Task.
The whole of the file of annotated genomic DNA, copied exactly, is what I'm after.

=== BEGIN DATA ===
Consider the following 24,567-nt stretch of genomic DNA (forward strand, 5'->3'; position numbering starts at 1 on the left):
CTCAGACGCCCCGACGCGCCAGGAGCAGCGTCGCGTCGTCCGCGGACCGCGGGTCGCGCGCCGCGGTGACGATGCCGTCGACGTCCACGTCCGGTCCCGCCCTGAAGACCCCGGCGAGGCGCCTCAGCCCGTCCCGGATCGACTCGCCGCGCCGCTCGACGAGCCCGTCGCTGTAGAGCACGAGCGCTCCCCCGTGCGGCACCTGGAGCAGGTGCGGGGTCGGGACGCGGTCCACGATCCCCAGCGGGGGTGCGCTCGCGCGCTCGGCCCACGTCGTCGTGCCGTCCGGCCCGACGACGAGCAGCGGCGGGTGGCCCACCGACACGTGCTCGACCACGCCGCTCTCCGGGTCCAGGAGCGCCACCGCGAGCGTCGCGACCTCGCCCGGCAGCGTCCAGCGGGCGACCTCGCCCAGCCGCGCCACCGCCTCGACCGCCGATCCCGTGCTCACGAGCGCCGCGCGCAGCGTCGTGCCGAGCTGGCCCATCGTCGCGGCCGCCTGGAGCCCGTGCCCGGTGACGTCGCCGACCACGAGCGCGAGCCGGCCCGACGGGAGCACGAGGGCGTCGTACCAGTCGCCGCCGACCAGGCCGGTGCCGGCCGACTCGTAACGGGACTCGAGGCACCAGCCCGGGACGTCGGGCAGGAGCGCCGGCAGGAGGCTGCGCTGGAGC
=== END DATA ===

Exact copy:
Consider the following 24,567-nt stretch of genomic DNA (forward strand, 5'->3'; position numbering starts at 1 on the left):
CTCAGACGCCCCGACGCGCCAGGAGCAGCGTCGCGTCGTCCGCGGACCGCGGGTCGCGCGCCGCGGTGACGATGCCGTCGACGTCCACGTCCGGTCCCGCCCTGAAGACCCCGGCGAGGCGCCTCAGCCCGTCCCGGATCGACTCGCCGCGCCGCTCGACGAGCCCGTCGCTGTAGAGCACGAGCGCTCCCCCGTGCGGCACCTGGAGCAGGTGCGGGGTCGGGACGCGGTCCACGATCCCCAGCGGGGGTGCGCTCGCGCGCTCGGCCCACGTCGTCGTGCCGTCCGGCCCGACGACGAGCAGCGGCGGGTGGCCCACCGACACGTGCTCGACCACGCCGCTCTCCGGGTCCAGGAGCGCCACCGCGAGCGTCGCGACCTCGCCCGGCAGCGTCCAGCGGGCGACCTCGCCCAGCCGCGCCACCGCCTCGACCGCCGATCCCGTGCTCACGAGCGCCGCGCGCAGCGTCGTGCCGAGCTGGCCCATCGTCGCGGCCGCCTGGAGCCCGTGCCCGGTGACGTCGCCGACCACGAGCGCGAGCCGGCCCGACGGGAGCACGAGGGCGTCGTACCAGTCGCCGCCGACCAGGCCGGTGCCGGCCGACTCGTAACGGGACTCGAGGCACCAGCCCGGGACGTCGGGCAGGAGCGCCGGCAGGAGGCTGCGCTGGAGC